The Federal Trade Commission has clarified how the Children's Online Privacy Protection Act applies to toys that make voice recordings of children. The Commission's enforcement policy statement stated that an audio file may only be used "as a replacement for written words," and may only be maintained "for the brief time necessary for that purpose." Additionally, "the operator may not make any other use of the audio file in the brief period before the file is destroyed — for example, for behavioral targeting or profiling purposes." EPIC has supported efforts by consumer groups to warn of the risks smart toys pose to childhood development. Last year, a coalition of consumer groups pursued a complaint about My Friend Cayla, an Internet connected toy that recorded the private conversations of children. The complaint spurred a Congressional investigation and the toy was recalled in Europe.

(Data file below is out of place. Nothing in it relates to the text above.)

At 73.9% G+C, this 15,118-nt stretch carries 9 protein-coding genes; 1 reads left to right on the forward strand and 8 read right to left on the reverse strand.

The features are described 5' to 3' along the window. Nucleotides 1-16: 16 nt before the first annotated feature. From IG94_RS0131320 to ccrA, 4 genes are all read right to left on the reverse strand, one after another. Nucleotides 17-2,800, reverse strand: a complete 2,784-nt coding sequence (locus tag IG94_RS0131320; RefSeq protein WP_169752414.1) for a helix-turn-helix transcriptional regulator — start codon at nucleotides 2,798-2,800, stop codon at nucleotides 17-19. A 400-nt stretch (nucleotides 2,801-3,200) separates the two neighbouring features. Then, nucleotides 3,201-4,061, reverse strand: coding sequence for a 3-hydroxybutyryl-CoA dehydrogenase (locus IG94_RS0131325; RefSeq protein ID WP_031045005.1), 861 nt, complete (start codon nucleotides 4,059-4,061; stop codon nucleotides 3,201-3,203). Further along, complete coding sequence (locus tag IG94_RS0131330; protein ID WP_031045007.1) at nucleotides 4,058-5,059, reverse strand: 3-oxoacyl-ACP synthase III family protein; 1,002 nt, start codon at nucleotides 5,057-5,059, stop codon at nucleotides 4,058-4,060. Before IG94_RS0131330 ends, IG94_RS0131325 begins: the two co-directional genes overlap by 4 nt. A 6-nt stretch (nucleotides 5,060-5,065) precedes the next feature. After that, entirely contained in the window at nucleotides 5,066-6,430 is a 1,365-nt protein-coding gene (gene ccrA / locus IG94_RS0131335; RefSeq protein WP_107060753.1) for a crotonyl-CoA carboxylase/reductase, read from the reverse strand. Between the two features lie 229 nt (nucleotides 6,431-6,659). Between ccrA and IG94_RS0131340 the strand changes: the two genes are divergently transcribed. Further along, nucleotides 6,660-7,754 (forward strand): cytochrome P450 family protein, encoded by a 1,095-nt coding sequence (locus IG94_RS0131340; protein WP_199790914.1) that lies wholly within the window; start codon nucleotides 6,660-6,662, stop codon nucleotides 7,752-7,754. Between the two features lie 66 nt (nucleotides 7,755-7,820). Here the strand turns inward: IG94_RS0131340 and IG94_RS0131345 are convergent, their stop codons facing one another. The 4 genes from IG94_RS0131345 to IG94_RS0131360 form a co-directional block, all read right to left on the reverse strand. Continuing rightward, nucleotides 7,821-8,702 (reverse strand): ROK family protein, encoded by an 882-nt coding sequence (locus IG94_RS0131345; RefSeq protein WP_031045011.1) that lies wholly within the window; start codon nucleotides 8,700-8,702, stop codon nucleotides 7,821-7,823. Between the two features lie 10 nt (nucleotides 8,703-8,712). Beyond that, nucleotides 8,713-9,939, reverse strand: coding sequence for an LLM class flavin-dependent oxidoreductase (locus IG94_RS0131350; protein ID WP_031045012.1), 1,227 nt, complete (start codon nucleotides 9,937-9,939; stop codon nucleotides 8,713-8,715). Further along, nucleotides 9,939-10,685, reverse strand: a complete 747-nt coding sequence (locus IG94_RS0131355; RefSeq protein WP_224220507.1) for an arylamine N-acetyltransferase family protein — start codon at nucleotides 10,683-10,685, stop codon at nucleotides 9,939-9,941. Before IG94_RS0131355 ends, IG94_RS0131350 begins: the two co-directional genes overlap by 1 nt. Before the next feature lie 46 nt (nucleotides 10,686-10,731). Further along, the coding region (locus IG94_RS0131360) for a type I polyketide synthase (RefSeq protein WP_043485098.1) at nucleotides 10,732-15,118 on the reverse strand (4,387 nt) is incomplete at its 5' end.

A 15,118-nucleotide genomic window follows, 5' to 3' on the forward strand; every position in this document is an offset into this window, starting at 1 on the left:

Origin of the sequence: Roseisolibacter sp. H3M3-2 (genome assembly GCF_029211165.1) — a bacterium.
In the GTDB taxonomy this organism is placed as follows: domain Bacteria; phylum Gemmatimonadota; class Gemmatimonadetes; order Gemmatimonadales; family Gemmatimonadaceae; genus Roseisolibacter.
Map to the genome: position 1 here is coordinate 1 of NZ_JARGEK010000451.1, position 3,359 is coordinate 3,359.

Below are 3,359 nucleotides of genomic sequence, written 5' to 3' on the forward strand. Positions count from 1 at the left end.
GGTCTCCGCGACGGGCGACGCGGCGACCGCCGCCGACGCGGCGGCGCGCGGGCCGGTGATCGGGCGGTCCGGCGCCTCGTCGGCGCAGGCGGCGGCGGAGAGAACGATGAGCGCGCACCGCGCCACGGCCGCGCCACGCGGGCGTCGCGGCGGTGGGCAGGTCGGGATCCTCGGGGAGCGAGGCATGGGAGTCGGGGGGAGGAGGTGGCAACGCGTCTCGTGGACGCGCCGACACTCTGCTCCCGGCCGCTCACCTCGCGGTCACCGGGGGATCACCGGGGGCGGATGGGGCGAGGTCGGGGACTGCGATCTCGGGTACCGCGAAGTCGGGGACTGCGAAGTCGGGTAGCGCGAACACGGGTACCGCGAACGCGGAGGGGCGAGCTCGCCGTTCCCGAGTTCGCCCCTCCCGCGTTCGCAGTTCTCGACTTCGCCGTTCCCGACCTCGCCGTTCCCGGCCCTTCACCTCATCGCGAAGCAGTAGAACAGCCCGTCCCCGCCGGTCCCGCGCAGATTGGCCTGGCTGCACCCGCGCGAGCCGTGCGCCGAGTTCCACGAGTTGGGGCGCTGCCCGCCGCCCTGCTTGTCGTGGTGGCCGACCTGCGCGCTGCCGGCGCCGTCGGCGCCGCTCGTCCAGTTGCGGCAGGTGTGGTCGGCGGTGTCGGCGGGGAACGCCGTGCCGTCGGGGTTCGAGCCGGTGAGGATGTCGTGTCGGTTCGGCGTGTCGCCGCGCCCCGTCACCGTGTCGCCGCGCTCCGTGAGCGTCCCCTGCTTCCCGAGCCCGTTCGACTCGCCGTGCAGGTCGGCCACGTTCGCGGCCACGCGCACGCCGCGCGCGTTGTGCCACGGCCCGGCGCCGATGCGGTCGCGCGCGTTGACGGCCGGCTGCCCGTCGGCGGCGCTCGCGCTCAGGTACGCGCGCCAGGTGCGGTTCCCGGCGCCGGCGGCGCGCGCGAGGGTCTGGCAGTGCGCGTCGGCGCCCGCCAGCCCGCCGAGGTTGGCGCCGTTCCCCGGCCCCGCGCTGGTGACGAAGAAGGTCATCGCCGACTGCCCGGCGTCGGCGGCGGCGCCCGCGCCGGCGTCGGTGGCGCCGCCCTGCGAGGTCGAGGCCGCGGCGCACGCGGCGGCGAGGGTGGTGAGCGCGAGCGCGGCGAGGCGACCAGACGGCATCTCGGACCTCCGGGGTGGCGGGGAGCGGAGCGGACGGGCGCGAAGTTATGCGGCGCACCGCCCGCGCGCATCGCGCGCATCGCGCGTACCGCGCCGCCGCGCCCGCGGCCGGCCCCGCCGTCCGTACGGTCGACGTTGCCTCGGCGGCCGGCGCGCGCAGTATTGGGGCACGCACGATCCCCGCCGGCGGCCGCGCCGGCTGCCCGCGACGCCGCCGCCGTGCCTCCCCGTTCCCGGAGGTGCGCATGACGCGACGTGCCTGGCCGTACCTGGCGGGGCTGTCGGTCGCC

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Privacy in the Modern Age